But I can't.
A good friend recently began the process of applying for his enrollment because he found he had ancestors on the Dawes rolls. I rejoiced for him and I rejoice with him. Of course I'm jealous.
Mind you, for all the words of encouragement I've received from brothers, sisters, uncles, aunts and elders, I am eternally grateful. I know and believe to be true what they've told me that it's just a piece of paper, and that "status" and "quantum" are not what's important or real. I know it's the legacy of colonialism.
I know... but somehow it still means something. It shouldn't, but it does. As I said, it's just where the ongoing legacy of colonialism has wounded me. And I need to admit that to myself and grieve.
Well, onto letting out the grief...
"Where Colonialism Wounds Me"
It's not fair, Creator
You made me this way
You put this blood in my veins
You gave me a Tsalagi heart
I slept for seven generations
But You awoke my heart
You called to me in my heritage
And I answered
My life has been changed
And I know who I am
For the first time in generations
I know who You made me to be
My ancestors prayed for this
For my return to the people
And You answered their prayers
I am coming home
But I can't fully come home
Because of all that has happened
Because of colonialism
Because of generational wounds
I can know the people in the house
I can be loved by them
I can love them and learn from them
But I can never change my address
It hurts, Yowah
I didn't want to face it
I tried not to let it matter
But it does, anyway
Why, Yowah, why?
Why must it be this way?
The wise among our people know better
They tell me it shouldn't be this way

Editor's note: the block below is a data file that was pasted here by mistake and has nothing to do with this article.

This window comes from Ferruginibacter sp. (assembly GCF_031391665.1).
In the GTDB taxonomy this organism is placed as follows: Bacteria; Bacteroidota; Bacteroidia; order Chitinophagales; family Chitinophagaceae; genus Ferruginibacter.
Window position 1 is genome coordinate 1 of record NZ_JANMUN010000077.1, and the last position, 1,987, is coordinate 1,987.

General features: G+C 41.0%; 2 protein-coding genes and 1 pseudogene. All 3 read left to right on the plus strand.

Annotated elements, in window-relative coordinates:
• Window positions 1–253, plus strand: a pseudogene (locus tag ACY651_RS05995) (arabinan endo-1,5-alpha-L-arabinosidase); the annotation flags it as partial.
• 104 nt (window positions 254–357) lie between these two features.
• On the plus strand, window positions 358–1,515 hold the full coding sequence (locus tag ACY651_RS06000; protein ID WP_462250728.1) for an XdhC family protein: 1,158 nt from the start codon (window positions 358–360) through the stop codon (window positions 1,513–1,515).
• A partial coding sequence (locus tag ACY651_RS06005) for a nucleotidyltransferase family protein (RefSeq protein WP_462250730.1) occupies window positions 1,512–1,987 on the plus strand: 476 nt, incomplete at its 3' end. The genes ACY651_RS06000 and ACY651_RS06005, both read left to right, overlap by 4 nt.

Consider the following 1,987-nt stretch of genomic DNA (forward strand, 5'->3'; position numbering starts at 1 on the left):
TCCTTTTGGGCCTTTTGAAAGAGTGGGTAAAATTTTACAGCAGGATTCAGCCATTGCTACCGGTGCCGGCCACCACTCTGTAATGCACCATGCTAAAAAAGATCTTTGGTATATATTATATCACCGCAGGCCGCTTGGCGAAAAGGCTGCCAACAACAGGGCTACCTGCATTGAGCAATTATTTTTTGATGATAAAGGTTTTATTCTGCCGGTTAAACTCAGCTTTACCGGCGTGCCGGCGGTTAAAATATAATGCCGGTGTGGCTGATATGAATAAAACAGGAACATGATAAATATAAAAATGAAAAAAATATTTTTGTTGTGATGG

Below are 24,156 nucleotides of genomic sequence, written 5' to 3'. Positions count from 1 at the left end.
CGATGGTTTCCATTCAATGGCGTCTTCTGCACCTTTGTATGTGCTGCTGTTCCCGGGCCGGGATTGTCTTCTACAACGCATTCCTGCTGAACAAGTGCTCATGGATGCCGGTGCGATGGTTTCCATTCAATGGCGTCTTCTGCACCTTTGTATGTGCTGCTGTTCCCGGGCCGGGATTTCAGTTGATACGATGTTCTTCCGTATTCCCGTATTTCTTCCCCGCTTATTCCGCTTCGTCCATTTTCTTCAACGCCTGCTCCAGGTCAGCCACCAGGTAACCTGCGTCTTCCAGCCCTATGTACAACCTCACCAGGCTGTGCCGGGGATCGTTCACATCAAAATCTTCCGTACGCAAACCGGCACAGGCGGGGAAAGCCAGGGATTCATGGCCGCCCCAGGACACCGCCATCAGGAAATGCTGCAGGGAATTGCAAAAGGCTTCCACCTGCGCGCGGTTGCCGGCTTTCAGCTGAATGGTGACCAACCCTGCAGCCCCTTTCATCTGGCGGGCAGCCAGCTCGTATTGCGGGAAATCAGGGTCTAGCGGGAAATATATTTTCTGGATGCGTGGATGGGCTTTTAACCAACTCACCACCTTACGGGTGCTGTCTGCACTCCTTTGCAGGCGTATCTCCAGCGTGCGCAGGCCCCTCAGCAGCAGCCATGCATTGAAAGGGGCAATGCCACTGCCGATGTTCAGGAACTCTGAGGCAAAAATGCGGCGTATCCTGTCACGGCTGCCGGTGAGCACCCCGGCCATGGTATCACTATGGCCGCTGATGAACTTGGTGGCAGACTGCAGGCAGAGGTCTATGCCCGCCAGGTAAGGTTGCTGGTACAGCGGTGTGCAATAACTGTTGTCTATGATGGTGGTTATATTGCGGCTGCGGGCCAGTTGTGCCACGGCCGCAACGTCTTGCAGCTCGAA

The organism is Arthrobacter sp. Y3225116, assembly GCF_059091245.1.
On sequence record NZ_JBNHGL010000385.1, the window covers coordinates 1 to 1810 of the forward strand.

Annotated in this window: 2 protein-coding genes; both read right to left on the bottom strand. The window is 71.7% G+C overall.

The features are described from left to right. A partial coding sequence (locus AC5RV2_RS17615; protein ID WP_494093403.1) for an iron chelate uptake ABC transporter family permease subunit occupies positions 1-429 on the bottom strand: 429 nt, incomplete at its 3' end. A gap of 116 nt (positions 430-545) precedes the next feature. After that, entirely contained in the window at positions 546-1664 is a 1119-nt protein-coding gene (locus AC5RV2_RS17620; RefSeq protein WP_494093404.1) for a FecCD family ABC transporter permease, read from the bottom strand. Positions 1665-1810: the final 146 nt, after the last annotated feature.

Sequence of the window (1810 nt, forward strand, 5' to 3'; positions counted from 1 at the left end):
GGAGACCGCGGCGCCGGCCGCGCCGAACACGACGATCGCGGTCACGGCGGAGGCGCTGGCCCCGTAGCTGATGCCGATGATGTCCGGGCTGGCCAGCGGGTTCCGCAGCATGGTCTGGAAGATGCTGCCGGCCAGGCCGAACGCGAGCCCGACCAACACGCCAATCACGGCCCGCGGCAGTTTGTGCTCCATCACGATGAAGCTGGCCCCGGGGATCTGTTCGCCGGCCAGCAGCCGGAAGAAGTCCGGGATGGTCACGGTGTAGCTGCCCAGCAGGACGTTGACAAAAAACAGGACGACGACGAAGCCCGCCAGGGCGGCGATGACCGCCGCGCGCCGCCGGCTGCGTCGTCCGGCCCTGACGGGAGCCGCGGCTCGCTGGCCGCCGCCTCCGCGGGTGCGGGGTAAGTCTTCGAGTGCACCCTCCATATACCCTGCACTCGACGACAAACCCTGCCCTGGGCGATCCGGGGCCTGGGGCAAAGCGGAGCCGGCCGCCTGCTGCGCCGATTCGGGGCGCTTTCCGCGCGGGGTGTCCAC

But it is, and no one can stop it
I hate that, Yowah
I know they hate it to
Not all, but many do
I am thankful for them, I really am
I believe what they tell me
But somehow it still hurts
Almost as if it's not really true
It's like all spiritual realities
I now understand—
We live so much by sight and feeling
We take those to be the most "real"
But You always tell us that
What we can't see is more real
Than what we can see
That the Spirit is the truth
Wado, Yowah, Ugodidi Wado
I will accept and live by Your words
I will live by the truth of the unseen
I will live by the Spirit
Until the day when all is made new
When my faith will become sight
When I will no longer see dimly
As through an ancient mirror
Until that day comes, Yowah,
Until that day I will find comfort
In You and in those You have given me
And I will remember that You understand
For people questioned Your lineage, too
They called You illegitimate
They called You blasphemous
They denied Your heritage
They were offended
When You called Yourself
The Son of Your Father
Yes, You know how I feel
Wado, Unetlanvhi Uwetsi
Even to this day they doubt You
Your own tribe does not accept You
And many only accept You in name
The wound of colonialism hurts
But You will bring something
Beautiful out of these pains
I can't wait to see it, Edoda
I can't wait to see the last day
To be with You and my ancestors
With brothers and sisters
We will gather around the sacred fire
The sacred fire of eternity
That will never be put out
Where all will be welcomed home.